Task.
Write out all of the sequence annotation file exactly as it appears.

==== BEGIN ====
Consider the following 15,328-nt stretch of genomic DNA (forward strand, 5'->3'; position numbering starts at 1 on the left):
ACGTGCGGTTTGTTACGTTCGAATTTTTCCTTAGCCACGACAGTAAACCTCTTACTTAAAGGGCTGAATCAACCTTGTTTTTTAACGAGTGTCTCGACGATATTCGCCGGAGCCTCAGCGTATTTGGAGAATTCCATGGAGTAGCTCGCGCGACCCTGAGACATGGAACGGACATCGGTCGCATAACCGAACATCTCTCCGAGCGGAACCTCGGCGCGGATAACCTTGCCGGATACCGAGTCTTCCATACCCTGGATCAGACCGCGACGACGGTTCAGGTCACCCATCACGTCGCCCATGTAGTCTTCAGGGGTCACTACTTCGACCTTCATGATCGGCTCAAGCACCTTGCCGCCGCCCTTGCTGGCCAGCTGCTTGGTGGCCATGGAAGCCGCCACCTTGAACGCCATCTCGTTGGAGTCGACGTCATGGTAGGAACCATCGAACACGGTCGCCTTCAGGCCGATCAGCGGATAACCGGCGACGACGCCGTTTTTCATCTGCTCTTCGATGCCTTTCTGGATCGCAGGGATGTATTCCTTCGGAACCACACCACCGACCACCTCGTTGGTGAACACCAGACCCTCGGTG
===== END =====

Consider the following 15,328-nt stretch of genomic DNA (forward strand, 5'->3'; position numbering starts at 1 on the left):
ACGTGCGGTTTGTTACGTTCGAATTTTTCCTTAGCCACGACAGTAAACCTCTTACTTAAAGGGCTGAATCAACCTTGTTTTTTAACGAGTGTCTCGACGATATTCGCCGGAGCCTCAGCGTATTTGGAGAATTCCATGGAGTAGCTCGCGCGACCCTGAGACATGGAACGGACATCGGTCGCATAACCGAACATCTCTCCGAGCGGAACCTCGGCGCGGATAACCTTGCCGGATACCGAGTCTTCCATACCCTGGATCAGACCGCGACGACGGTTCAGGTCACCCATCACGTCGCCCATGTAGTCTTCAGGGGTCACTACTTCGACCTTCATGATCGGCTCAAGCACCTTGCCGCCGCCCTTGCTGGCCAGCTGCTTGGTGGCCATGGAAGCCGCCACCTTGAACGCCATCTCGTTGGAGTCGACGTCATGGTAGGAACCATCGAACACGGTCGCCTTCAGGCCGATCAGCGGATAACCGGCGACGACGCCGTTTTTCATCTGCTCTTCGATGCCTTTCTGGATCGCAGGGATGTATTCCTTCGGAACCACACCACCGACCACCTCGTTGGTGAACACCAGACCCTCGGTG